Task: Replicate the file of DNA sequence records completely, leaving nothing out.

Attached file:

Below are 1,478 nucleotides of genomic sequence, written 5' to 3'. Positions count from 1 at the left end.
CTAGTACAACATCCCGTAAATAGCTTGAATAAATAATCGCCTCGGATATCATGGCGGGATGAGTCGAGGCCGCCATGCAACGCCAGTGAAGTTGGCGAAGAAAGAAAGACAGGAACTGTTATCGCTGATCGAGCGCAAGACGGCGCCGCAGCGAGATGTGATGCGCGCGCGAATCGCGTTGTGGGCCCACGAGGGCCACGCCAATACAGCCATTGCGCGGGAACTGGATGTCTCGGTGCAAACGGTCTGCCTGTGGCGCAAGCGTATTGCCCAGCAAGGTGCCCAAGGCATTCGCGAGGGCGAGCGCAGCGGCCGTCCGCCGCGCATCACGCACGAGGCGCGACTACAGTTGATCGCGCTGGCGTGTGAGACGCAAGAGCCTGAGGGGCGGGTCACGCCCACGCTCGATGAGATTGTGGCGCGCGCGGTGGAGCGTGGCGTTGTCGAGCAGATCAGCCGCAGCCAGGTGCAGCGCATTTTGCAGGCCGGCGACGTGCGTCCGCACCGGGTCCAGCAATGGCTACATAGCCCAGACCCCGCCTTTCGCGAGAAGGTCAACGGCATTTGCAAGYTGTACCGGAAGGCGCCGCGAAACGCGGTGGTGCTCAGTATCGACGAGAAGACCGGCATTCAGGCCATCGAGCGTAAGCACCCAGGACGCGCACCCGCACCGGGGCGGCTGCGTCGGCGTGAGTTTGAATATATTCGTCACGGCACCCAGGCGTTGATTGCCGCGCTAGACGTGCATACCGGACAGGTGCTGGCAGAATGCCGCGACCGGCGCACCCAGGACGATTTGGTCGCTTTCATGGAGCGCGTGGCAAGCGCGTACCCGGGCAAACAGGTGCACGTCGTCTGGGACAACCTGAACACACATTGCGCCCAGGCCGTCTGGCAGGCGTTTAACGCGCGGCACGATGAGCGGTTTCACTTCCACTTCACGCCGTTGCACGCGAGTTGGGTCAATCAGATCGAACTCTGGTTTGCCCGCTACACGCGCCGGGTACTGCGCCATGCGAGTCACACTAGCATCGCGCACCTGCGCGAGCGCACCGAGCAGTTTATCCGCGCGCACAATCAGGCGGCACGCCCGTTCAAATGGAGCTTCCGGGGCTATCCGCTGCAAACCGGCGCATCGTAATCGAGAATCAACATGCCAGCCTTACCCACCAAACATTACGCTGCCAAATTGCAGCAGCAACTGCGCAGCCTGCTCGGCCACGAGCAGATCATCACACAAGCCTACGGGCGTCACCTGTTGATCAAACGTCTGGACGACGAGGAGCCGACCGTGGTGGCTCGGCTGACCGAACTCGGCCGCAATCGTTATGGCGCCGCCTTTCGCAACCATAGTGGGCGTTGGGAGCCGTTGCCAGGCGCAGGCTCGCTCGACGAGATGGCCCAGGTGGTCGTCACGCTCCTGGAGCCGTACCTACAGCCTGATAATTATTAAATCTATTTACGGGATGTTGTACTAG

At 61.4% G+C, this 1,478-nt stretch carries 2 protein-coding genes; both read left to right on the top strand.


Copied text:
Below are 1,478 nucleotides of genomic sequence, written 5' to 3'. Positions count from 1 at the left end.
CTAGTACAACATCCCGTAAATAGCTTGAATAAATAATCGCCTCGGATATCATGGCGGGATGAGTCGAGGCCGCCATGCAACGCCAGTGAAGTTGGCGAAGAAAGAAAGACAGGAACTGTTATCGCTGATCGAGCGCAAGACGGCGCCGCAGCGAGATGTGATGCGCGCGCGAATCGCGTTGTGGGCCCACGAGGGCCACGCCAATACAGCCATTGCGCGGGAACTGGATGTCTCGGTGCAAACGGTCTGCCTGTGGCGCAAGCGTATTGCCCAGCAAGGTGCCCAAGGCATTCGCGAGGGCGAGCGCAGCGGCCGTCCGCCGCGCATCACGCACGAGGCGCGACTACAGTTGATCGCGCTGGCGTGTGAGACGCAAGAGCCTGAGGGGCGGGTCACGCCCACGCTCGATGAGATTGTGGCGCGCGCGGTGGAGCGTGGCGTTGTCGAGCAGATCAGCCGCAGCCAGGTGCAGCGCATTTTGCAGGCCGGCGACGTGCGTCCGCACCGGGTCCAGCAATGGCTACATAGCCCAGACCCCGCCTTTCGCGAGAAGGTCAACGGCATTTGCAAGYTGTACCGGAAGGCGCCGCGAAACGCGGTGGTGCTCAGTATCGACGAGAAGACCGGCATTCAGGCCATCGAGCGTAAGCACCCAGGACGCGCACCCGCACCGGGGCGGCTGCGTCGGCGTGAGTTTGAATATATTCGTCACGGCACCCAGGCGTTGATTGCCGCGCTAGACGTGCATACCGGACAGGTGCTGGCAGAATGCCGCGACCGGCGCACCCAGGACGATTTGGTCGCTTTCATGGAGCGCGTGGCAAGCGCGTACCCGGGCAAACAGGTGCACGTCGTCTGGGACAACCTGAACACACATTGCGCCCAGGCCGTCTGGCAGGCGTTTAACGCGCGGCACGATGAGCGGTTTCACTTCCACTTCACGCCGTTGCACGCGAGTTGGGTCAATCAGATCGAACTCTGGTTTGCCCGCTACACGCGCCGGGTACTGCGCCATGCGAGTCACACTAGCATCGCGCACCTGCGCGAGCGCACCGAGCAGTTTATCCGCGCGCACAATCAGGCGGCACGCCCGTTCAAATGGAGCTTCCGGGGCTATCCGCTGCAAACCGGCGCATCGTAATCGAGAATCAACATGCCAGCCTTACCCACCAAACATTACGCTGCCAAATTGCAGCAGCAACTGCGCAGCCTGCTCGGCCACGAGCAGATCATCACACAAGCCTACGGGCGTCACCTGTTGATCAAACGTCTGGACGACGAGGAGCCGACCGTGGTGGCTCGGCTGACCGAACTCGGCCGCAATCGTTATGGCGCCGCCTTTCGCAACCATAGTGGGCGTTGGGAGCCGTTGCCAGGCGCAGGCTCGCTCGACGAGATGGCCCAGGTGGTCGTCACGCTCCTGGAGCCGTACCTACAGCCTGATAATTATTAAATCTATTTACGGGATGTTGTACTAG

At 61.4% G+C, this 1,478-nt stretch carries 2 protein-coding genes; both read left to right on the top strand.